Dan Harris’ book, 10% Happier: How I Tamed the Voice in My Head, Reduced Stress Without Losing My Edge, and Found Self-Help That Actually Works–A True Story is a useful story that reveals the potential power of meditation and mindfulness.
Harris, an anchor on ABC’s Nightline, tells his story with brutal honesty. Working in a competitive environment, Harris succumbs to the voice in his head looking for career advancement at the expense of his own sanity.
An on air panic attack, induced by his work and his reliance on drugs, drove him into a journey of self-discovery that led him to the world of meditation and mindfulness.
A journey into the self
Harris discovers the usefulness of taking time to meditate. As he points out, there are numerous scientific studies that now confirm that meditation can have profound affects on the brain and overall health. By practicing mindful mediation, the practitioner can attain something many find so elusive: identifying that voice in our heads and taming it.
By voice, Harris means the constant working of the mind making judgments and ascribing qualities to everything that is happening around us. This voice becomes so automatic that many of us fail to even know that it exists. Mindfulness can help one identify this voice and begin to understand it.
Doing so can make vast improvements in one’s life.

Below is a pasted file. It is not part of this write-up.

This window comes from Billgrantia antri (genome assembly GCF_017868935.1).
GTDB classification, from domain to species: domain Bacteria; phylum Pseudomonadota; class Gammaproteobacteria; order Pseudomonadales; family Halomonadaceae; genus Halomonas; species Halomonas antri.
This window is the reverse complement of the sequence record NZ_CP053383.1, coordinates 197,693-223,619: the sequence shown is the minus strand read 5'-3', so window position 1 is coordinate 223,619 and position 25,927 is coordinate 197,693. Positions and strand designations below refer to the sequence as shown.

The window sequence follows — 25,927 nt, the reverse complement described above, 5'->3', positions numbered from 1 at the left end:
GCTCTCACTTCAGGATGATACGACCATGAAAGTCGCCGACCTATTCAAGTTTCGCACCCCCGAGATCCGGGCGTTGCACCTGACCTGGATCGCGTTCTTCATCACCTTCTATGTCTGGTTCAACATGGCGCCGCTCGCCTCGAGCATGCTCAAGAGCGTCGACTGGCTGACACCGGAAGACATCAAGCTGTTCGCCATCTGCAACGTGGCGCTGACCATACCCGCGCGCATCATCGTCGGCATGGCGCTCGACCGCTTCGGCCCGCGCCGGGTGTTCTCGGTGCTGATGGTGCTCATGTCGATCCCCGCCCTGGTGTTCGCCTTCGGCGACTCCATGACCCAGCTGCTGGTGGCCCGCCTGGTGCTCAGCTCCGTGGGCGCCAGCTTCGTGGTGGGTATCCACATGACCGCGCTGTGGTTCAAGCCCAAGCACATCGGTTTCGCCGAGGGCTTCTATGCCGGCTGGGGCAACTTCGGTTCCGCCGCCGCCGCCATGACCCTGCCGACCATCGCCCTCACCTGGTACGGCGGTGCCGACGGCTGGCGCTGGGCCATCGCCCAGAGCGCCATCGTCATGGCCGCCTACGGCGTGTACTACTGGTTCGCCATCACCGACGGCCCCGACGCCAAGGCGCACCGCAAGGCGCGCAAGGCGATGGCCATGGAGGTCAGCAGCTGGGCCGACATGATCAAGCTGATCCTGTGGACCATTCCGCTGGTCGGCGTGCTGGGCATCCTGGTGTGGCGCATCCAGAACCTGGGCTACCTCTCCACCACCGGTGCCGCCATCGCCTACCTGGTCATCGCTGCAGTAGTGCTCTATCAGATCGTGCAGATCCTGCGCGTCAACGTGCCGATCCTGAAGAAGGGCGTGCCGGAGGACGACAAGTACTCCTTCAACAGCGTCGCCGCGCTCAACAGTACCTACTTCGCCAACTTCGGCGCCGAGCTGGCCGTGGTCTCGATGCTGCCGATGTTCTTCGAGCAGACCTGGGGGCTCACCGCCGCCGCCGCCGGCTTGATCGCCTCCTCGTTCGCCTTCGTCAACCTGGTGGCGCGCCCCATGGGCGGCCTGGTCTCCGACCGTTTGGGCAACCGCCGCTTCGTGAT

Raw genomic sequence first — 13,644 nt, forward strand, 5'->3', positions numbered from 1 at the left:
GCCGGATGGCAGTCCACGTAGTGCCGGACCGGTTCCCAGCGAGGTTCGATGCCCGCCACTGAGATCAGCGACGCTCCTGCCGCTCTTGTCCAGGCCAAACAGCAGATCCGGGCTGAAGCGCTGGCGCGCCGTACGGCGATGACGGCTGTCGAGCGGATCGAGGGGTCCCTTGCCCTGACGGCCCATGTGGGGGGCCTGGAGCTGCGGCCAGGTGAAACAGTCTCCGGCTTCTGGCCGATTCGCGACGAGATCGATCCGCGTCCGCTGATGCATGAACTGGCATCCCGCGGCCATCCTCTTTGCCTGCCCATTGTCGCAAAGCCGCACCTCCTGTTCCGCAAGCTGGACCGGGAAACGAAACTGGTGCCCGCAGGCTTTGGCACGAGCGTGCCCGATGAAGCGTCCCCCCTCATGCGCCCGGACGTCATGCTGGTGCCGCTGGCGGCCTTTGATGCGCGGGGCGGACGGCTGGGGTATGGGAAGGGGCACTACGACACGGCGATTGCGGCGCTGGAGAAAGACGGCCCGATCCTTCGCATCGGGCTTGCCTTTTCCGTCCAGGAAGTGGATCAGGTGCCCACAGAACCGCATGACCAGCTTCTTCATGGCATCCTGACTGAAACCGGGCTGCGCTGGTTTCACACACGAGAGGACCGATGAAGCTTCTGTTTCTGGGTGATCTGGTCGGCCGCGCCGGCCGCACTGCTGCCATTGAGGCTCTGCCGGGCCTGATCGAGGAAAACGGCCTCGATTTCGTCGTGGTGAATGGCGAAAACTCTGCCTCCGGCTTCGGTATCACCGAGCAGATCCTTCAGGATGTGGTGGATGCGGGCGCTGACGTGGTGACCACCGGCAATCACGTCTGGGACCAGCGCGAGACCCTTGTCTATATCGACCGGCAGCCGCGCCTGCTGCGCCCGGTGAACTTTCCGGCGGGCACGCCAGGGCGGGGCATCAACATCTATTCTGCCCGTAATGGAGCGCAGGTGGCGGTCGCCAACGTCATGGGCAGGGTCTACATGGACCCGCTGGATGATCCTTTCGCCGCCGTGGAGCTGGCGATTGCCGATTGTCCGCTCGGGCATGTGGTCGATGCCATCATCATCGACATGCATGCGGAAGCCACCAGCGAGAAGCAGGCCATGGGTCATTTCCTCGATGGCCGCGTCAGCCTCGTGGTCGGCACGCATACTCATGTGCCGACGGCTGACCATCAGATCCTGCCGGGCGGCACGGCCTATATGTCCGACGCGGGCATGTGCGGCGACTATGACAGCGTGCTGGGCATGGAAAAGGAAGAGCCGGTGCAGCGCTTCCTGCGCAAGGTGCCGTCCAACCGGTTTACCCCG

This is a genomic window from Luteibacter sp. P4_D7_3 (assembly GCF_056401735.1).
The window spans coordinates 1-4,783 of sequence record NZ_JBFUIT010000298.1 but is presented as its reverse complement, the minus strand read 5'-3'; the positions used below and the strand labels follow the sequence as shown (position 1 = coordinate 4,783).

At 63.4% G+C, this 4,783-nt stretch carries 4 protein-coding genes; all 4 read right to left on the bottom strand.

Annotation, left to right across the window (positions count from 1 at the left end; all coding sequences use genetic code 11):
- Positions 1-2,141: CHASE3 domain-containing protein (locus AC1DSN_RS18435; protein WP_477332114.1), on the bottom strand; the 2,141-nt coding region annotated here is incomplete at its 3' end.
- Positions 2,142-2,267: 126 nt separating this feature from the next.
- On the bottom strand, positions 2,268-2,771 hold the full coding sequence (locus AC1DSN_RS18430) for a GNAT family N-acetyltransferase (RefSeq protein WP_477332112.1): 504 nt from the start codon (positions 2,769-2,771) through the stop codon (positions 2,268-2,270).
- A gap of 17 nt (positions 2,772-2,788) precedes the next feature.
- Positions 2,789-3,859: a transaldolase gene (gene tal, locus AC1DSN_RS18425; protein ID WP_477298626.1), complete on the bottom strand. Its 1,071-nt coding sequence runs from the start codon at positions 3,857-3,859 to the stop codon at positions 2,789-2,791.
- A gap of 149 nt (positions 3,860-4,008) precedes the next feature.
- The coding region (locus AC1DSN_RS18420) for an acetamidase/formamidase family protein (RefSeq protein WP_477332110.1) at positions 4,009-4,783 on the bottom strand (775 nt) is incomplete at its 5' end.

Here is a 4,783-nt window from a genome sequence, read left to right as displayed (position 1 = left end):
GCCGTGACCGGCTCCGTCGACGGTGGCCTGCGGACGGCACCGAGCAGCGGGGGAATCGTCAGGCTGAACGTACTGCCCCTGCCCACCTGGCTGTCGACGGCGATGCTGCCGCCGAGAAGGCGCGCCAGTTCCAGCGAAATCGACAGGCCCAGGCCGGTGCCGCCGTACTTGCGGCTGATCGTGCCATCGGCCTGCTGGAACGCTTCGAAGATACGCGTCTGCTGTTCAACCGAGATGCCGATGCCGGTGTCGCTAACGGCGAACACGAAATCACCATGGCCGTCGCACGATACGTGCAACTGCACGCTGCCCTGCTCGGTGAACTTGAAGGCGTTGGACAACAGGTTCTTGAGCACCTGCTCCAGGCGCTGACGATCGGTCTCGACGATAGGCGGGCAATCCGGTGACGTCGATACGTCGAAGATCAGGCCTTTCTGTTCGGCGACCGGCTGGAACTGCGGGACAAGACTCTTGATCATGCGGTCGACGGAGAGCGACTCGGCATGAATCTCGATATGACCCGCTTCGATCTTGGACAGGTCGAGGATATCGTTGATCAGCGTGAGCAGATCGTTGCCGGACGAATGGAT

I have used mindfulness and meditation to seize control of my mind. Our world is chaotic. Trying to understand it can be a daunting exercise. Yet, mastering our own internal world is something that we all can approach.
According to Harris, one barrier for him to discover meditation and mindfulness was the association of it with religion. Harris did not want to become a Buddhist nor explore the spiritual connections to meditation. For him, separating meditation from religion was essential in gaining access to it.
I wonder how many more people, particularly in the West, would explore the benefits of meditation if it were more accessible and not necessarily connected to organized religion or spirituality.
There are many techniques when beginning a mediation practice. Harris found that beginning with a five-minute meditation was most useful. He described a process of being in a quiet space, closing ones eyes, and focusing on the breath. As thoughts arise, and they will, the practitioner refocuses on his/her breath. This simple beginner practice and yield positive results. As the practitioner becomes more comfortable and confident, he/she can increase the duration of the meditation.
A valuable lesson and a gratifying journey
Harris’ story teaches many valuable lessons.
Through meditation, one can achieve better self-awareness and understanding. One can also develop a better and stronger coping mechanism in the face of daily challenges.
I commend Harris in allowing his story to become a wonderful example of self-understanding and personal growth. I recommend this book to anyone who is struggling with daily life, looking for answers, and willing to explore the world of meditation and mindfulness to find a potential solution.
10% Happier — Dan Harris